Major League Baseball’s labor peace appears to be overtaken by gathering clouds.
By the time you have this issue of Jmore — the one with travel imagery on the cover — in your hands, there will be 30 Major League Baseball teams in Florida and Arizona preparing to start the 2018 season.
But at the time I write this, a glacier-like off-season has 22 of CBS Sports’ Top 50 free agents still unsigned. Those are the players we have been hearing about during these past couple of months since teams gathered in Orlando for the winter meetings.
These 22 also will be the ones almost universally under contract when this is in your hand — Jake Arrieta, Alex Cobb and Lance Lynn make up the high end of starters. Greg Holland can close out games as well as anyone, and then offensively there are the likes of J.D. Martinez, Carlos Gomez, Mike Moustakas, Eduardo Nunez, Logan Morrison and Eric Hosmer, who have had to wait and show the patience of Job. They’re all going to have signed by now.
But what of the lesser free agents? Using moviemaking parlance, the bit players? If you use the website mlbtraderumors.com and its free agent tracker, it currently shows a total of 110 unsigned free agents. Those 88 lesser-level free agents have essentially been marginalized.
Of that group, 40 to 50 will be signed to various levels of minor league or one-year contracts by the time this season starts on March 29. But the likes of solid pros J.J. Hardy, John Lackey, Matt Holliday and more may simply be swept aside like yesterday’s news.
And therein lies the rub. A business that did $3.5 billion in revenue in 1994 — the time of the last baseball labor-related work stoppage — is now awash with dollars as baseball revenues during the past quarter-century have risen in excess of $11 billion.
If like me you have been following the ping-pong press releases from MLB, the heads of the MLBPA (players association) Tony Clark, agents Scott Boras and Brodie Van Wagenen, you wouldn’t know that baseball’s financial situation is far brighter than it has ever been.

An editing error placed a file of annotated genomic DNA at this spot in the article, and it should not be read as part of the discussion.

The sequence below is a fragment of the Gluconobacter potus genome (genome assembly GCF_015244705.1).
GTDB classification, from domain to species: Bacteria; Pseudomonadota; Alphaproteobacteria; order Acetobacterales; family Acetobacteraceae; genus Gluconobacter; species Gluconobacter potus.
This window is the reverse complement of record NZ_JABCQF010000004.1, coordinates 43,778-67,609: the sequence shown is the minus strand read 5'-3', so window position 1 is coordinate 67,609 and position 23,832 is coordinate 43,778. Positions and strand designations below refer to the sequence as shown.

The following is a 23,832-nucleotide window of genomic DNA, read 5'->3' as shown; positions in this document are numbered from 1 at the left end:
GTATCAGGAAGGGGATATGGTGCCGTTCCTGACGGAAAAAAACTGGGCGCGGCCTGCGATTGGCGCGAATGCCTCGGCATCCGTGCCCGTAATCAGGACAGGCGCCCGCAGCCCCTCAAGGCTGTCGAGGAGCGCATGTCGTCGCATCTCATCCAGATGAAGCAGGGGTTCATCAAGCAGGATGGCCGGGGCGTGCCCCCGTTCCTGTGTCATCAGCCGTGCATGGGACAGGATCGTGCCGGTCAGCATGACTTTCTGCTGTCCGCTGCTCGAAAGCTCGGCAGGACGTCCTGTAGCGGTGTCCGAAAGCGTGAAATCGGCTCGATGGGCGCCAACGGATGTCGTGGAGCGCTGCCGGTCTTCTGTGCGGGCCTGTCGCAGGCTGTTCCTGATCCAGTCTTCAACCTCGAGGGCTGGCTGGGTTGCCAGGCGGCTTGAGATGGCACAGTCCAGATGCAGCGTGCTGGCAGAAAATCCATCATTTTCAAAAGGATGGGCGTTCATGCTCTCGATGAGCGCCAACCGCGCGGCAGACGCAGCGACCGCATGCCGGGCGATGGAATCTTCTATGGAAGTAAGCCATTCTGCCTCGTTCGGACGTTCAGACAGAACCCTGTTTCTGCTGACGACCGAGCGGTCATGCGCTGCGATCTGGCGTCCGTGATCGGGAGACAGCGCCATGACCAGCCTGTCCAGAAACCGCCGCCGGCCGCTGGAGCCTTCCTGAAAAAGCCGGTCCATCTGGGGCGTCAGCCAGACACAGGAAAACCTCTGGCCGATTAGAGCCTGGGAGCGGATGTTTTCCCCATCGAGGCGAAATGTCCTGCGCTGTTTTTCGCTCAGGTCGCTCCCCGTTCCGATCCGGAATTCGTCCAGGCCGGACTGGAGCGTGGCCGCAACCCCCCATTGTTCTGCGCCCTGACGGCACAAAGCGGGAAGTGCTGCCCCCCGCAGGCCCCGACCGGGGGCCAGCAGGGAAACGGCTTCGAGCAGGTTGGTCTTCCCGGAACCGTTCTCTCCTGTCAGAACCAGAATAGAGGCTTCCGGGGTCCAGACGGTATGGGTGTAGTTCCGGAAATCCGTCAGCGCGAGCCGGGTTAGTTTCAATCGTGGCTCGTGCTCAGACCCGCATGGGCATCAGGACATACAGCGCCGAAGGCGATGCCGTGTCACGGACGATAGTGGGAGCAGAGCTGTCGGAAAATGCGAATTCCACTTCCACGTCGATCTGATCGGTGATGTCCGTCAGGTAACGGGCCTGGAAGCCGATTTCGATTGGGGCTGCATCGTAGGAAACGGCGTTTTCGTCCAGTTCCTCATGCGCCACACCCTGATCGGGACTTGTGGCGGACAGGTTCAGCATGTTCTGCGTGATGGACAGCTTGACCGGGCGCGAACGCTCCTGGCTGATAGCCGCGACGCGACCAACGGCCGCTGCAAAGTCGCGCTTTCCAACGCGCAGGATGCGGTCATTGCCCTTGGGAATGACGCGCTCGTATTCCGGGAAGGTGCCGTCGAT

MLB’s statements lay the blame at the foot of agents for not reading this year’s market correctly. Clark, Boras and Van Wagenen have pointed to the slowdown in far more ominous tones. Clark calls it a race to the bottom in describing how few teams are falling all over themselves to sign a so-so crop of free agents.
Boras, who is an elite agent and controls about six to seven of the top 22, is far more verbose most of the time, but succinctly says this off-season is like a non-competitive cancer in terms of the lack of any sense of urgency in getting these free agents signed.
One person above all the other voices to be listened to is active player Brandon Moss of the Oakland A’s. Moss, appearing on MLB TV, was highly critical of his union and said, “But what we’ve done is we have incentivized owners, we have incentivized teams to say, ’We don’t want to meet that price. It costs us too much to meet that price. It costs us draft picks. It costs us international signing money. We’re going to have to pay a tax if we go over a certain threshold’ that we [the players] set ourselves. … And the only reason those things are there is because we bargained them in.”
Moss goes on to thread the needle as to how players must react over the long-term, and it hearkens back to the ’80s and early ’90s when labor strife nearly killed the golden goose: “You have to be willing to dig your heels in a little bit — fight for the things the guys in the past have fought for. I just hate to see players like me taking advantage of a system that was set up for me, by other players, and not passing it along to the next generation of players.”
So while MLB and its MLBPA have had this labor peace since the strike that cost the sport the ’94 World Series, that peace has been disrupted by the advent of both the commissioner of the sport, Rob Manfred, and his counterpart, the executive director of the MLBPA, Tony Clark, being new in their respective jobs.
Manfred took the inexperienced Clark to the cleaners on this past deal that has three more years left on it. By the looks of it, unless the MLBPA fires Clark for some sort of negligence, if he and Manfred can’t begin to forge a positive working relationship, MLB will be back to the future landing the sport in its worst spot since 1994.